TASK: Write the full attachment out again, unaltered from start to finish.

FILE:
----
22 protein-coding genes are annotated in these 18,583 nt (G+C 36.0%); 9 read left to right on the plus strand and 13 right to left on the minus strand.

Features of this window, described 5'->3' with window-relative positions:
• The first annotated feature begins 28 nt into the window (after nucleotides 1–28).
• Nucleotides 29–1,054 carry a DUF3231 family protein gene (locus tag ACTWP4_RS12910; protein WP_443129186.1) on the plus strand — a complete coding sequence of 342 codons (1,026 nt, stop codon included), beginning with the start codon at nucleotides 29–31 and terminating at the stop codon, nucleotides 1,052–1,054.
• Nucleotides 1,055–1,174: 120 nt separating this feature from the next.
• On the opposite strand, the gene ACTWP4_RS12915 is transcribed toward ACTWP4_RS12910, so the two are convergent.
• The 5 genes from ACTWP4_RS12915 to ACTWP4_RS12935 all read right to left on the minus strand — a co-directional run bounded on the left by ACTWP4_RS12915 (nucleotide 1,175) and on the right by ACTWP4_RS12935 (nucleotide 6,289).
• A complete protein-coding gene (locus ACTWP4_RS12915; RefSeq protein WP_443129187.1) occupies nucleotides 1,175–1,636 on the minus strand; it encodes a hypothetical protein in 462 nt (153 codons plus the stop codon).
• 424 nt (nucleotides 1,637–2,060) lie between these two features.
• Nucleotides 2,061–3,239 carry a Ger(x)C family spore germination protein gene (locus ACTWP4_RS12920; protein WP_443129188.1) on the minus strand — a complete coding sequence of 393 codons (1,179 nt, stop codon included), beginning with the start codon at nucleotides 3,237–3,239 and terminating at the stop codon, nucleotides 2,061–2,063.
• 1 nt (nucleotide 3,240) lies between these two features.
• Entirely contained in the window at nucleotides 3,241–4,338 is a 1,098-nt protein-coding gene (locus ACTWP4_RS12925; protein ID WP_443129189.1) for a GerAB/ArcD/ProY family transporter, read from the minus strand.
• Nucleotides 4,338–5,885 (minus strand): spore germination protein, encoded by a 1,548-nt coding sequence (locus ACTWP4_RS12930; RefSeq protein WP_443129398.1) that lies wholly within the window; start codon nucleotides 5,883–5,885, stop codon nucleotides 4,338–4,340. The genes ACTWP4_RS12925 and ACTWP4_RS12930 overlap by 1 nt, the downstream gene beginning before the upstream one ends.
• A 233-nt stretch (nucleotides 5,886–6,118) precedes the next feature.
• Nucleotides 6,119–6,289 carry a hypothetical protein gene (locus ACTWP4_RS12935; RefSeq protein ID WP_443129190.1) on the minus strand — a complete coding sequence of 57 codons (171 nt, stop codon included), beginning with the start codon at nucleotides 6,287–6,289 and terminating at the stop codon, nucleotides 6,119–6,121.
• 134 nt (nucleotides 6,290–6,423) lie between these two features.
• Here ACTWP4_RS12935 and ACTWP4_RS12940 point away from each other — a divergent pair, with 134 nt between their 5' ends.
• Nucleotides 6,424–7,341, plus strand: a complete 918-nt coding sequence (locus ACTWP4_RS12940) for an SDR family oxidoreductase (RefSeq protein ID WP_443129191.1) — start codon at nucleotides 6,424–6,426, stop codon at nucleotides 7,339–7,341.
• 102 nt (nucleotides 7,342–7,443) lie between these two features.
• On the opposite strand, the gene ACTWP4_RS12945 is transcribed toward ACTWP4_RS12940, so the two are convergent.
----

22 protein-coding genes are annotated in these 18,583 nt (G+C 36.0%); 9 read left to right on the plus strand and 13 right to left on the minus strand.

Features of this window, described 5'->3' with window-relative positions:
• The first annotated feature begins 28 nt into the window (after nucleotides 1–28).
• Nucleotides 29–1,054 carry a DUF3231 family protein gene (locus tag ACTWP4_RS12910; protein WP_443129186.1) on the plus strand — a complete coding sequence of 342 codons (1,026 nt, stop codon included), beginning with the start codon at nucleotides 29–31 and terminating at the stop codon, nucleotides 1,052–1,054.
• Nucleotides 1,055–1,174: 120 nt separating this feature from the next.
• On the opposite strand, the gene ACTWP4_RS12915 is transcribed toward ACTWP4_RS12910, so the two are convergent.
• The 5 genes from ACTWP4_RS12915 to ACTWP4_RS12935 all read right to left on the minus strand — a co-directional run bounded on the left by ACTWP4_RS12915 (nucleotide 1,175) and on the right by ACTWP4_RS12935 (nucleotide 6,289).
• A complete protein-coding gene (locus ACTWP4_RS12915; RefSeq protein WP_443129187.1) occupies nucleotides 1,175–1,636 on the minus strand; it encodes a hypothetical protein in 462 nt (153 codons plus the stop codon).
• 424 nt (nucleotides 1,637–2,060) lie between these two features.
• Nucleotides 2,061–3,239 carry a Ger(x)C family spore germination protein gene (locus ACTWP4_RS12920; protein WP_443129188.1) on the minus strand — a complete coding sequence of 393 codons (1,179 nt, stop codon included), beginning with the start codon at nucleotides 3,237–3,239 and terminating at the stop codon, nucleotides 2,061–2,063.
• 1 nt (nucleotide 3,240) lies between these two features.
• Entirely contained in the window at nucleotides 3,241–4,338 is a 1,098-nt protein-coding gene (locus ACTWP4_RS12925; protein ID WP_443129189.1) for a GerAB/ArcD/ProY family transporter, read from the minus strand.
• Nucleotides 4,338–5,885 (minus strand): spore germination protein, encoded by a 1,548-nt coding sequence (locus ACTWP4_RS12930; RefSeq protein WP_443129398.1) that lies wholly within the window; start codon nucleotides 5,883–5,885, stop codon nucleotides 4,338–4,340. The genes ACTWP4_RS12925 and ACTWP4_RS12930 overlap by 1 nt, the downstream gene beginning before the upstream one ends.
• A 233-nt stretch (nucleotides 5,886–6,118) precedes the next feature.
• Nucleotides 6,119–6,289 carry a hypothetical protein gene (locus ACTWP4_RS12935; RefSeq protein ID WP_443129190.1) on the minus strand — a complete coding sequence of 57 codons (171 nt, stop codon included), beginning with the start codon at nucleotides 6,287–6,289 and terminating at the stop codon, nucleotides 6,119–6,121.
• 134 nt (nucleotides 6,290–6,423) lie between these two features.
• Here ACTWP4_RS12935 and ACTWP4_RS12940 point away from each other — a divergent pair, with 134 nt between their 5' ends.
• Nucleotides 6,424–7,341, plus strand: a complete 918-nt coding sequence (locus ACTWP4_RS12940) for an SDR family oxidoreductase (RefSeq protein ID WP_443129191.1) — start codon at nucleotides 6,424–6,426, stop codon at nucleotides 7,339–7,341.
• 102 nt (nucleotides 7,342–7,443) lie between these two features.
• On the opposite strand, the gene ACTWP4_RS12945 is transcribed toward ACTWP4_RS12940, so the two are convergent.